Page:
3 Things Every Pilot Needs to Know About… Clearing Turns

Many flight instructors hammer home a short list of items that every student pilot should do prior to completing a maneuver. This is for two purposes, first to stay safe and second to show a pilot examiner on a flight … Continue reading

Checklists: Reduce Error & Mitigate Risk

Flying without a checklist is like playing golf without a putter… Seriously, it makes success that much more difficult. Once you have been flying for a little while, most flights are a series of similar repeated activities above different places. … Continue reading

Chair fly and save money on your flight training!

The BEST way to reduce the cost of your flight training is to buckle-down and do some chair flying. There are multiple reasons why chair flying is not only extremely valuable but also very effective. Whether a pilot is training for their private pilot certificate, instrument rating or for a transition to a new type of aircraft, chair flying is the number one way to reduce the cost of training.

Why is chair flying important? Knowing the procedures a pilot must complete is one thing, but how are these steps carried out? That is the key. For example, I teach my students that if we are at 1,000 feet AGL and 100 knots (IAS) in the downwind leg of the traffic pattern in a Cessna 172S, abeam our aiming point (not landing), we reduce the power to 1,600 RPM, add the first notch of flaps (10 degrees). By making the power reduction we change the thrust and the nose will seek lower, with our help the aircraft will begin to dissipate airspeed and begin a descent as we begin to reduce our energy for a precise approach and landing.

This procedure works very well, yet the procedure for transition from cruising down the downwind to beginning our approach can quickly get away from even the most skilled pilot in a new aircraft. Spending “heads-down” time searching for the throttle, flaps lever, etc… is all time where a pilot, with their hands on the controls, is flying the plane (making control inputs) without seeing what they are doing. The longer it takes to find the flap lever, as an example, and ensure the flaps are set correctly, the farther an aircraft can get away from where it should be.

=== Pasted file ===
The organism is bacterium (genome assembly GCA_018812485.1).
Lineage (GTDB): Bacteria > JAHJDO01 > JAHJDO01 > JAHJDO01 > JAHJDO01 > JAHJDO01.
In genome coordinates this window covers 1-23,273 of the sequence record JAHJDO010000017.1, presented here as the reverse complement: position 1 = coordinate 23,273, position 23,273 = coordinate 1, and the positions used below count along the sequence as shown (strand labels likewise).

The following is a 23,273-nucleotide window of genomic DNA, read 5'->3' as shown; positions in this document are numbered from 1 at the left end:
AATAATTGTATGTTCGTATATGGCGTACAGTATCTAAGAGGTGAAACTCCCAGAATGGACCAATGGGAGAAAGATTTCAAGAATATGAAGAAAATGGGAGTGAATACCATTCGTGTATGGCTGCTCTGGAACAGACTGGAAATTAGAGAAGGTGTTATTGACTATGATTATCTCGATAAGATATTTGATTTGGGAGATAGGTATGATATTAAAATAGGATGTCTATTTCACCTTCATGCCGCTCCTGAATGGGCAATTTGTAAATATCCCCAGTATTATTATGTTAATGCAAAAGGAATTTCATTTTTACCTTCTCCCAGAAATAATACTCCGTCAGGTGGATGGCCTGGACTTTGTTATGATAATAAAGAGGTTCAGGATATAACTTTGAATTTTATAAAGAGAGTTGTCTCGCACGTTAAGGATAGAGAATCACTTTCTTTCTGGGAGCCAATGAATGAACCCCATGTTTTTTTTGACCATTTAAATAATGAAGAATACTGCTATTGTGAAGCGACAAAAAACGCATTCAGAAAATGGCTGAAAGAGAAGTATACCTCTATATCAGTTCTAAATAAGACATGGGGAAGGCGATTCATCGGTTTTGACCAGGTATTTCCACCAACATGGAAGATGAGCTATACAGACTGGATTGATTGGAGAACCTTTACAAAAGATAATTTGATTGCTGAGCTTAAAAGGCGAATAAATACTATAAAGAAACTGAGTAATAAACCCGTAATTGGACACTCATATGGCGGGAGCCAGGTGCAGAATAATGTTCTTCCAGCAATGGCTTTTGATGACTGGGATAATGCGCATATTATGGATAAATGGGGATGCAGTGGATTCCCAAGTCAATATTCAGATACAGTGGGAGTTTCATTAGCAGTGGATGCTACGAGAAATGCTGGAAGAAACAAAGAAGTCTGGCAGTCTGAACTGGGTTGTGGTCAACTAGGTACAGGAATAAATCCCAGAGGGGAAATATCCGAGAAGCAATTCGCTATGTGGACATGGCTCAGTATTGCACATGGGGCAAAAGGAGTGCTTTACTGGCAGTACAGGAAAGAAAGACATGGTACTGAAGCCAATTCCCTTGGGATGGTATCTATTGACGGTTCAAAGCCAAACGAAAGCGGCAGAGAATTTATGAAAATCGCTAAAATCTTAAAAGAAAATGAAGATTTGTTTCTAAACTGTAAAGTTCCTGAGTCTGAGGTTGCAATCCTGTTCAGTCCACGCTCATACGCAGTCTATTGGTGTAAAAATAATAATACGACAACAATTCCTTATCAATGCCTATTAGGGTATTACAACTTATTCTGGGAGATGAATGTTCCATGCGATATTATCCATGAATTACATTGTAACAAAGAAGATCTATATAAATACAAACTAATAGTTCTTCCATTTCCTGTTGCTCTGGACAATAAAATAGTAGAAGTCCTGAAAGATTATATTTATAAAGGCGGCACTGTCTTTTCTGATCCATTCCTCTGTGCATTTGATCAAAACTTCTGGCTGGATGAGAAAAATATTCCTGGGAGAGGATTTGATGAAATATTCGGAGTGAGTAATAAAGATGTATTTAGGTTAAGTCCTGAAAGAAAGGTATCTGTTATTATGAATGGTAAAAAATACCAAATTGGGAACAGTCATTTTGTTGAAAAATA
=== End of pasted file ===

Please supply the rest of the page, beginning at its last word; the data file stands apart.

New pilots that are learning what “things should look like,” can certainly reduce the cost of their training by employing the chair flying technique. Instead of figuring out where switches are and what things should look like, literally “on the fly” during a lesson, while paying for a substantial amount for the airplane and instructor, it can be done for FREE!

Chair flying can be done sitting in an office chair with a cockpit poster, spending time practicing where to look for various pieces of information. This will reduce time spent searching for things while in flight as a result of your practice. Another alternative is to visit your flight school on a bad weather day and ask to sit in one of the aircraft. In this case you would actually get to touch and feel the controls and switches as well as seeing the actual instruments and gauges. Either version of chair flying can be very effective if done correctly.

Visualization is a concept that has been employed by various successful individuals. Professional athletes, for example, use visualization to see themselves hitting the big shot, whether it is a three-pointer in basketball or the one-putt in golf. Similarly visualizing the execution a procedure perfectly in the cockpit can go a long way towards making your aircraft control exceptional. After chair flying you can employ visualization by knowing what you need to do and seeing yourself doing it (mentally). Then in the future you are better prepared to carry out the procedure with confidence and less “heads-down” time.